I can gauge my progress more clearly now. It used be: didn’t fall off. Now, there are some things that are happening that happen, just for a moment, and they change everything.

I had two weeks off from bitless riding, down to the Easter holiday and school mid-term break and pony camps. I wasn’t sure how I was feeling about the whole thing, even though I know for a fact that it’s helping my ‘bitted’ riding enormously. Even Rebel [I know, I know] is listening to my leg now.

Eh. But it was a beautiful morning, and I don’t have to get the second bus til 8.45, so I had no real reason to bunk off. Not that I would, but, you know, there was no reason not to show up.

Morris was looking to be full of beans; my instructor said she’d ridden him that morning, and that he really wasn’t. He can be a bit of an auld plodder, and I’d stopped carrying my stick because he freaked at the exchange from one hand to the other. I solved that problem last lesson, by keeping my short whip in my right hand. He knew it was there: it put a spring in his step and paradoxically [or not — that’s horses] I didn’t have to use it.

So, I had the stick today, and we walked around for a while, changing direction in all manner of ways, and it let me work on my ability to get him to change the direction, not merely having Morris turn a few circles for fun. He’s very nosy, and very sociable: his attention wanders when we get to the door, and two riders mounting in the lower end of the arena, preparatory to going outside, had his curiosity at an all time high. He hollered for them when they left. Poor sausage. No one to jog around after.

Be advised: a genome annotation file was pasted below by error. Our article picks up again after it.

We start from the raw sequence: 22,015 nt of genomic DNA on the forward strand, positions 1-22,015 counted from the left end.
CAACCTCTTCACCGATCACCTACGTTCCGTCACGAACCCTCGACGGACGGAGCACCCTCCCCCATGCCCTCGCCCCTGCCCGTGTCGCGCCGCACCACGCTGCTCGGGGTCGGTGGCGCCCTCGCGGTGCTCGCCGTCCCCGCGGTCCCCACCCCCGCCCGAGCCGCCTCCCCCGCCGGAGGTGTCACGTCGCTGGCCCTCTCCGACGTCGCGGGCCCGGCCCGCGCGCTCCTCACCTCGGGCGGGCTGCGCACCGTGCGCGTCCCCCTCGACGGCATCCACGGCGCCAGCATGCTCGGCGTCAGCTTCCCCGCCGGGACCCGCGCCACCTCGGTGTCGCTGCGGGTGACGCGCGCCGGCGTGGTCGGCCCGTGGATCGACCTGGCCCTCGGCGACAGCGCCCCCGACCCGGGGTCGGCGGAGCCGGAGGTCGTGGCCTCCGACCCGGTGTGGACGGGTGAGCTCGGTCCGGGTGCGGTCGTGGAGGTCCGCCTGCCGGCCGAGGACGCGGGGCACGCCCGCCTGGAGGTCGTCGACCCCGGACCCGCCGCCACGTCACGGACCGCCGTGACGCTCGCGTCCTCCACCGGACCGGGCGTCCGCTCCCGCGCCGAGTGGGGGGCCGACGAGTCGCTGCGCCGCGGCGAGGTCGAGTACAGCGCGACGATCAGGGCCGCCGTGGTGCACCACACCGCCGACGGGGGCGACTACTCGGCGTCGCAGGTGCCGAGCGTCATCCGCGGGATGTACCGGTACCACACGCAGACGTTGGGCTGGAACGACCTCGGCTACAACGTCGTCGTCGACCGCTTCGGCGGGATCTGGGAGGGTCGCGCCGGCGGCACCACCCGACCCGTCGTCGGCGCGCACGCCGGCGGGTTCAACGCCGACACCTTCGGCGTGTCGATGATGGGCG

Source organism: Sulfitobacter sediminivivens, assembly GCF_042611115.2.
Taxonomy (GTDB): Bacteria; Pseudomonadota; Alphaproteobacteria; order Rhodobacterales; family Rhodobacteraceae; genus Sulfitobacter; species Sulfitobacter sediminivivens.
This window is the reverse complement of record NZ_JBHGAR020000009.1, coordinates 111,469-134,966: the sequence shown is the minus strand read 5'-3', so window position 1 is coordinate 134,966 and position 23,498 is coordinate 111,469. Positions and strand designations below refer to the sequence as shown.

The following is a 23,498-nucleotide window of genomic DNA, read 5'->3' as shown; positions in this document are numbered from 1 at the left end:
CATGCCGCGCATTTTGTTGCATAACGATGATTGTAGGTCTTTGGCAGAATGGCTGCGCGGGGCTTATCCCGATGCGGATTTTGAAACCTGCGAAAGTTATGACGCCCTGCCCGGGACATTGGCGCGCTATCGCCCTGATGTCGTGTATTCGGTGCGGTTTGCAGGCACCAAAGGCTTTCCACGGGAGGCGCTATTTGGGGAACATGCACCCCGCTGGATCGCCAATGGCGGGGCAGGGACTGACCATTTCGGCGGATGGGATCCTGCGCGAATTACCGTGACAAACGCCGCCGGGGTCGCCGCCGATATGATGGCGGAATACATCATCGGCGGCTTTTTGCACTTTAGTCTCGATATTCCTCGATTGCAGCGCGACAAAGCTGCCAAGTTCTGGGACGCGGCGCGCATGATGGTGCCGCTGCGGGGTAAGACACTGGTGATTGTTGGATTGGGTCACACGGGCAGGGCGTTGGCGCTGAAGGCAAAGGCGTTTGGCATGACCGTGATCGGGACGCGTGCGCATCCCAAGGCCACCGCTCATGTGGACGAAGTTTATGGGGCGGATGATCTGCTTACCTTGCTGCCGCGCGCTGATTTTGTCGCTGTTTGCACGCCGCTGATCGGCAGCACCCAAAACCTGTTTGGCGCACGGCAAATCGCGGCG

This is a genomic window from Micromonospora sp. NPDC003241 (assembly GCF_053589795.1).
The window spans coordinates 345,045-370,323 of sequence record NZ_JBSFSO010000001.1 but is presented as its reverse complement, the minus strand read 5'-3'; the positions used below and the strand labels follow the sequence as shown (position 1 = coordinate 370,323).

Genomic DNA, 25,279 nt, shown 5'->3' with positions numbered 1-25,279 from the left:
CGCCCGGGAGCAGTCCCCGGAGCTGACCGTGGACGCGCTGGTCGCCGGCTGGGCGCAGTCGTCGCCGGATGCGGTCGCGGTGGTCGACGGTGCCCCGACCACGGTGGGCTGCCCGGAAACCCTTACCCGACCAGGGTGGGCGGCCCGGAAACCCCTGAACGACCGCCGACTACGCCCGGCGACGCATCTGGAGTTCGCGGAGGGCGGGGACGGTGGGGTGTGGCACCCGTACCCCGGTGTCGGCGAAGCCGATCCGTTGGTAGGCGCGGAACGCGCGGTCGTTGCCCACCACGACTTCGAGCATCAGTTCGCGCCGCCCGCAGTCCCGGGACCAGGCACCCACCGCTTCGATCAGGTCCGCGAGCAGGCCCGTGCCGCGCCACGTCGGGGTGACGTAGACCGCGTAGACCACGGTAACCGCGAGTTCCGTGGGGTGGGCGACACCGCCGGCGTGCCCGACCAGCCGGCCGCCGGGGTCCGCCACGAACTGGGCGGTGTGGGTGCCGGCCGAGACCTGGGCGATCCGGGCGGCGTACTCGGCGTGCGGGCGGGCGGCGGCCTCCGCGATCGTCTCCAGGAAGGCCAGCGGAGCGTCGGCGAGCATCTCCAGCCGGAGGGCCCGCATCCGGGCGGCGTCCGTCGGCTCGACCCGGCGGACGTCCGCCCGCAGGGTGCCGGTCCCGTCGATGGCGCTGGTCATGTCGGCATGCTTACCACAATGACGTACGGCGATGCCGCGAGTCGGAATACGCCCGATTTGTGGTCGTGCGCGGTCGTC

He wasn’t looking inward, and that’s where it would seem the bit would solve the problem in a snap. I applied the inside leg, and it wasn’t very effective. Then, I got this bit of advice: keeping my shoulders in line with his, just shift my pelvis a smidgen to the inside. Just turn my bellybutton to the centre of the arena. It worked.

Then we took it upwards into the trot, same issue, same solution — and down the long side from M to F, we were in the most perfect accord I’ve ever felt with a horse. I felt like I was floating in the trot, not rising, but floating. His head was down, my heart was to the sky, and honest to God, I was as light as a feather in the saddle. We were moving together, not against each other, and my own gasps of surprise were bolstered by the excited praise from the ground.

It was… well, however many strides it took to get from M to F, and as Morris is a bit dodgy on the corners, we lost it, but: Hot. Damn. That was something. That was Something. Can it always be like that? I’ve just gotten another hit of the thing that this horseriding is, that it can be, and I am buzzing.

It felt flawless, and light, and effortless, and connected. More of that, please!

Advertisements